Tewkesbury in old picture postcards volume 1

Tewkesbury in old picture postcards volume 1

Auteur
:   Charles Hilton
Gemeente
:  
Provincie
:   Gloucestershire
Land
:   United Kingdom
ISBN13
:   978-90-288-2133-0
Pagina's
:   80
Prijs
:   EUR 16.95 Incl BTW *

Levertijd: 2-3 weken (onder voorbehoud). Het getoonde omslag kan afwijken.

   


Fragmenten uit het boek 'Tewkesbury in old picture postcards volume 1'

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- Atthe Hop I'ole at I ewkesbury. they stopped to dme ; lpen which occasion there was more bonled ale. wirh some nore Madeira, and some Port besid s: and here the case>oule was replenisbed for the fourth time. Under tbe nlluenee of these combiried stimulants. :lr. Piekwiek and k Ben Allen feil {ast asl ep or thirty mi Ie . while Bob and 1r. V eller san~ duets In tbe hckev."

rhe Piekwiek Papers. Chao, L (Charles Diekens.)

69. The Hop Pole's conneetion with Charles Dickens is evident from the words on the postcard, printed in the 1920s. On the occasion of the novelist's birthday, members of the local Dickensian Society used to hang a wreath over the plaque by the door. By the mid-twenties the motor car was weil on the way to superseding the horse for getting about. Production of civilian cars stopped in 1915, but resumed in late 1918. Two out of every five cars were Fords. William Morris entered the field against tremendous odds, and produced the famous bull-nosed model parked in front of the hotel. lts radiator was changed to a rectangular shape in 1927. Interest in cars was extremely high as new models appeared with striking regularity. The Hop Pole was as popular a place in which to wine and dine in the 1920s and 1930s as it had been in the old coaching days, a reputation which it enjoys today.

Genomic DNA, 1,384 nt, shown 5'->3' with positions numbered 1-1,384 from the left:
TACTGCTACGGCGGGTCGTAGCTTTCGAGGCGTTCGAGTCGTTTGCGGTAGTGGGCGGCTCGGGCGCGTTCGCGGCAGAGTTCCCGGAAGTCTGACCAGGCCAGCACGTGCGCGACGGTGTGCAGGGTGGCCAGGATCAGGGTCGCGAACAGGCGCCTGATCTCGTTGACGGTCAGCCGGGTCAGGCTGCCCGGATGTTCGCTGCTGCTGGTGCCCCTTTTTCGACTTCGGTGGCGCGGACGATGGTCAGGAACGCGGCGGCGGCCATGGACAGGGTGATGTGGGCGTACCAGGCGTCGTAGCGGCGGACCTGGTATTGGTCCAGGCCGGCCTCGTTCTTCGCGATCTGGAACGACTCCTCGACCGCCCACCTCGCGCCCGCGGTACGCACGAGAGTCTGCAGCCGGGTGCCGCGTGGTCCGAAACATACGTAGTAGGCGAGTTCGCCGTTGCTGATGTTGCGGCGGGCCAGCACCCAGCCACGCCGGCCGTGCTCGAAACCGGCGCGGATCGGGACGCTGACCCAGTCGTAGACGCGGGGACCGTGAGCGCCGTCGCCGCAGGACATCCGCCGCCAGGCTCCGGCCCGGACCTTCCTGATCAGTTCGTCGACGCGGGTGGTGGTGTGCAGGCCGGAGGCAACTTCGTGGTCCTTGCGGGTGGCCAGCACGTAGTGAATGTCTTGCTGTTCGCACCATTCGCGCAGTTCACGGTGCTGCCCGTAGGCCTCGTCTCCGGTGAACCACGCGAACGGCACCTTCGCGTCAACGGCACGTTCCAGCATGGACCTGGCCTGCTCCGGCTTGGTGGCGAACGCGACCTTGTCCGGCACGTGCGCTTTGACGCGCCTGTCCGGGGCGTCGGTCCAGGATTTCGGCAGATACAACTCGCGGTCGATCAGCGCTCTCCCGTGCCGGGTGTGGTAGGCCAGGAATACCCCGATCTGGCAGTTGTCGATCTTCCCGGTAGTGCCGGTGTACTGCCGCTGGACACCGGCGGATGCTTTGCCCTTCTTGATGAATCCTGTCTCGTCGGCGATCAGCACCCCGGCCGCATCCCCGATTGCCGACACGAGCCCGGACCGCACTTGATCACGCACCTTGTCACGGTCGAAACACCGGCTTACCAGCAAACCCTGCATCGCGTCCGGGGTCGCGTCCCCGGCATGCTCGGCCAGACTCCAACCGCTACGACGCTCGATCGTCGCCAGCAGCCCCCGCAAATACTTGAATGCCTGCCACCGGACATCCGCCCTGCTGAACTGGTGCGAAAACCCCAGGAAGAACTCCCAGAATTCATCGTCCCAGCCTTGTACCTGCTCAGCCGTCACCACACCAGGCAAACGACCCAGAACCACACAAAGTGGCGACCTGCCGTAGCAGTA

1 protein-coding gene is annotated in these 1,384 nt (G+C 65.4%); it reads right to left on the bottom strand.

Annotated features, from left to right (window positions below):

70. Alleys and Courts are characteristic of Tewkesbury, and are of historie and architectural significanee. They evolved from the paths which separated the butgages held by the burgesses of the town throughout Medieval and Tudor times. At one time there were one hundred and forty-six paths and their accompanying buildings, but this number dwindled to under fifty during the 19th century and early 20th century. Today there are twelve open alleys, and about thirty-two Courts with access to private dwellings or businesses, Lilley's Alley is opposite the Hop Pole Hotel. Although some of it was pulled down in the present century, the part that is Ie ft is attractive. It leads past the timber-framed cottage, seen here as it was in 1911, with the water-trough and pump serving all the cottages of the alley. The cottage has a pronounced overhang, and further on is a fme Medieval barn with end-crucks and two bays with queen-post trusses,

71. Round the corner of the Crescent, and almost in the shadow of the Abbey, stand Richardson's Almshouses. The buildings here are as they were in 1930, but they were pulled down in 1966 to make way for up-tc-date dwellings. These old almshouses were founded by Mr. Edward Richardson, By his will of 1651 he bequeathed f60 to the Corporation of Tewkesbury to be laid out for the benefit of the poor. Seven houses and six gardens in Gander Lane were purchased, and poor people, recommended through the Corporation, were placed in them. In 1885 the finanees of two other groups of almshouses were ama!gamated with Richardson's. Between them they housed eight married

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